Portuguese Men o'War invade Med for first time in a decade
The Independent (U.K.), May 1, 2009
Anyone planning to take a Mediterranean holiday in defiance of the plunging pound may be stung by something more painful than the exchange rate: the killer Portuguese Man o' War, one of the world's most poisonous jellyfish. The graceful glutinous creature, whose trailing tentacles carry a potentially lethal poison, was spotted this week off Spain's favourite beaches for the first time in 10 years.
Swept by westerly winds through the Gibraltar Strait from its north Atlantic habitat, Physalia physalis is set to colonise the Med and cause more pain to beleaguered holidaymakers.
Clusters of up to 50 Men o' Wars, which are not strictly jellyfish but floating colonies of microscopic hydrozoans, are drifting off the Murcian resort of San Pedro del Pinatar on Spain's Costa Calida. Scientists say they could soon invade waters around the Balearic Islands and advance towards the Catalan coast.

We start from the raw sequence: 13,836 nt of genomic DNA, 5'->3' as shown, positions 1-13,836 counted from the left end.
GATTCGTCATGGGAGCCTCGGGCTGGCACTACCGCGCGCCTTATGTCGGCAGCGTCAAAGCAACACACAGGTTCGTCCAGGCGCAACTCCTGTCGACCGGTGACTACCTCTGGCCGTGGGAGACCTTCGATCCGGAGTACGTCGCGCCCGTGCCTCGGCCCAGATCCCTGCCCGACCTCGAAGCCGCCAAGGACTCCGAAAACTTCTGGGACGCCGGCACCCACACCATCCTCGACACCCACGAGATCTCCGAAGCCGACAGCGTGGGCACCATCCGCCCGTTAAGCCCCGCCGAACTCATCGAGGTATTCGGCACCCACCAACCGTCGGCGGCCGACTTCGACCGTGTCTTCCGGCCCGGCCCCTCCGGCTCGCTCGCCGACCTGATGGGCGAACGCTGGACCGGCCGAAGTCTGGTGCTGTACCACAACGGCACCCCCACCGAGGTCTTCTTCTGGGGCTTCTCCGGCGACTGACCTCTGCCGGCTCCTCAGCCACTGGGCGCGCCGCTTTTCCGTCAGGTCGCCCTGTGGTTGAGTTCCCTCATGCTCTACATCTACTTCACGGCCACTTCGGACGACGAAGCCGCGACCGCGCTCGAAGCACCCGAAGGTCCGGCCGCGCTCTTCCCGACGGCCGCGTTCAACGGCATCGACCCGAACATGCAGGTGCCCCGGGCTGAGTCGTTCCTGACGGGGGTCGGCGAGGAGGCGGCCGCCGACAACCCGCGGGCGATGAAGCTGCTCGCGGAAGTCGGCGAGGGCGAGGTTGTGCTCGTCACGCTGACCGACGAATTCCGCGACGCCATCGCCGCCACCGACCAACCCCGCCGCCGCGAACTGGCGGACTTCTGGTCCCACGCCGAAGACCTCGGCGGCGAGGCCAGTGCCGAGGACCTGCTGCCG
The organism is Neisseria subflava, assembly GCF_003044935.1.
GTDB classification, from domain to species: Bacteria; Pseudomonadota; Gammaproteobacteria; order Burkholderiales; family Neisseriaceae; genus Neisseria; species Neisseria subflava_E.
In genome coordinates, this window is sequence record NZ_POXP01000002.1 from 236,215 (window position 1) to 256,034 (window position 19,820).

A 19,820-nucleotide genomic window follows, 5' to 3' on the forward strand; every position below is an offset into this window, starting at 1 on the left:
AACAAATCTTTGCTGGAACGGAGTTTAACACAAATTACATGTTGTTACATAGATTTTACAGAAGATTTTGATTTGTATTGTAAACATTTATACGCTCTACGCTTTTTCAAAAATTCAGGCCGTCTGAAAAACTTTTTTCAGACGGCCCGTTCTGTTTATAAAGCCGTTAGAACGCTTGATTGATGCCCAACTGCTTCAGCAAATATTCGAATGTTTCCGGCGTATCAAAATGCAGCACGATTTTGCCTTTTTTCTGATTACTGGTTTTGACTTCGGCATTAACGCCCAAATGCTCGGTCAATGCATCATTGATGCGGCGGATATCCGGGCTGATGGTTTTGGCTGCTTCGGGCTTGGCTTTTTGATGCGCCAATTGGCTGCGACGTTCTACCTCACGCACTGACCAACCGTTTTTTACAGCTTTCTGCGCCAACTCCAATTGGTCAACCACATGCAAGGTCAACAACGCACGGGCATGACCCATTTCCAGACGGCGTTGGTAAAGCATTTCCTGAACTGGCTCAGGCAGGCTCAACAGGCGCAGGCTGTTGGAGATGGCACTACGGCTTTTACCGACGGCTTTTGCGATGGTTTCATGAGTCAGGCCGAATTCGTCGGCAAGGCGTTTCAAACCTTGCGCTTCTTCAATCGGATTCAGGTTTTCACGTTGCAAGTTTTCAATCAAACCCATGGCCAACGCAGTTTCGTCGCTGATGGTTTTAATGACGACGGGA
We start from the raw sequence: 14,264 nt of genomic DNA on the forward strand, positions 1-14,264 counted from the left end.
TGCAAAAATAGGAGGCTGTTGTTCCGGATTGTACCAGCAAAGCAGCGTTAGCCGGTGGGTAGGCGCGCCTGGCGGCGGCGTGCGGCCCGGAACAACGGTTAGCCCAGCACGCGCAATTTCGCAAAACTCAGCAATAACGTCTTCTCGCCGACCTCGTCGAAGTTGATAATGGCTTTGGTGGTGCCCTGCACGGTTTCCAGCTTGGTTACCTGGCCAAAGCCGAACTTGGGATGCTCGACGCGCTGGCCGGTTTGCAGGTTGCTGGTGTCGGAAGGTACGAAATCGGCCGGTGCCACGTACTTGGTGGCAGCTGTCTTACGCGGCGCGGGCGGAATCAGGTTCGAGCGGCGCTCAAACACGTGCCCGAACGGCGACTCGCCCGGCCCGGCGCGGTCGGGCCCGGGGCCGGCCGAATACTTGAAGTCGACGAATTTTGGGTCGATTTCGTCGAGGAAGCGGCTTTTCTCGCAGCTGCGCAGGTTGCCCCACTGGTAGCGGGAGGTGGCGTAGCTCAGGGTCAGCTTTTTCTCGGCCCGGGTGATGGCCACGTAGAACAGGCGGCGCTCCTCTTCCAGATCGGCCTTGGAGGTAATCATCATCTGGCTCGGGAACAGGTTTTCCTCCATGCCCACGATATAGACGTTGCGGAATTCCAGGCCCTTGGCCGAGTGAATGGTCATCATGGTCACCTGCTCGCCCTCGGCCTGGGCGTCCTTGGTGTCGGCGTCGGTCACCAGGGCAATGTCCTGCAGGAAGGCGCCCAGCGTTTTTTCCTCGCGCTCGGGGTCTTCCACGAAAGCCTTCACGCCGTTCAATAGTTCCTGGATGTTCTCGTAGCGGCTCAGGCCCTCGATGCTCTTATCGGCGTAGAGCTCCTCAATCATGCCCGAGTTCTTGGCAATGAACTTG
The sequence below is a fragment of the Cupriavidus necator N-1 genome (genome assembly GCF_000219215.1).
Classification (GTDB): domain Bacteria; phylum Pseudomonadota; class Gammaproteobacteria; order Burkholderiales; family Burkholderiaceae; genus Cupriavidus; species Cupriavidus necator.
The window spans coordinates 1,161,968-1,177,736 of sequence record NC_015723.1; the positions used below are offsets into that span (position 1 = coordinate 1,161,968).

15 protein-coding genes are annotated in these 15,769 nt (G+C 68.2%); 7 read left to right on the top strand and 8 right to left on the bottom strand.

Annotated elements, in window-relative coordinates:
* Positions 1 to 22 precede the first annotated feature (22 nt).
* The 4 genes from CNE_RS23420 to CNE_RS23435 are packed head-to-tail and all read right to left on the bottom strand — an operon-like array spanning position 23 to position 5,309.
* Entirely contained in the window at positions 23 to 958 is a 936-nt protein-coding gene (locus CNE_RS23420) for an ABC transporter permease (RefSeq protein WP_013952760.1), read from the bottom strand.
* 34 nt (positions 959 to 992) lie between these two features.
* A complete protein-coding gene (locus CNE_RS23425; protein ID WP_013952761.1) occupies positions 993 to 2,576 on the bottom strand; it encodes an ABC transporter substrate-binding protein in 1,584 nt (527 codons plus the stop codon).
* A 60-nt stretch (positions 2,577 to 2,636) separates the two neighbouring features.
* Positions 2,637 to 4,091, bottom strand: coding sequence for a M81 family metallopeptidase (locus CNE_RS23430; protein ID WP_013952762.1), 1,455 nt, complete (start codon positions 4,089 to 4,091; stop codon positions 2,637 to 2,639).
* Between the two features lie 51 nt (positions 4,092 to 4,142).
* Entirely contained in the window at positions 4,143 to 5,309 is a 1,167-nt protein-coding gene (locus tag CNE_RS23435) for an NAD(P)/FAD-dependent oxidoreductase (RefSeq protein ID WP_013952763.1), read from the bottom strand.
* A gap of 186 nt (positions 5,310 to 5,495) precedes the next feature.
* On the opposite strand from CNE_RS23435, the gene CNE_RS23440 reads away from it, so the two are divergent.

With a sting 10 times stronger than an ordinary jellyfish, it presents
a more dangerous threat than the annual jellyfish invasion of beaches in Spain, France, Italy and North Africa.
Men o' War are propelled by currents and winds and if these head inland, the species end up on the coast. Colonies of Portuguese Man o' War resembling a sea of plastic bags have been sighted off the Cabo de Gata, the rugged Andalusian coastline near Almeria, and along the Costa del Sol between Cadiz and Malaga. One was picked up last Sunday from a beach near the Murcian port of Cartagena.
"Climate change is changing the migration patterns of many creatures. If they establish themselves it would be very worrying because they really are very dangerous," says Xavier Pastor, the European director of the Oceana ecological campaigning group.
Even if the creature expires after being washed ashore, its tentacles still retain their poison. The only way to get rid of them is by hauling them from the sea by hand. "The Portuguese Man o' War hasn't been seen in the Mediterranean for a decade, and its appearance off the Spanish coast could herald a process of colonisation, which has happened with other invading species," Mr. Pastor said.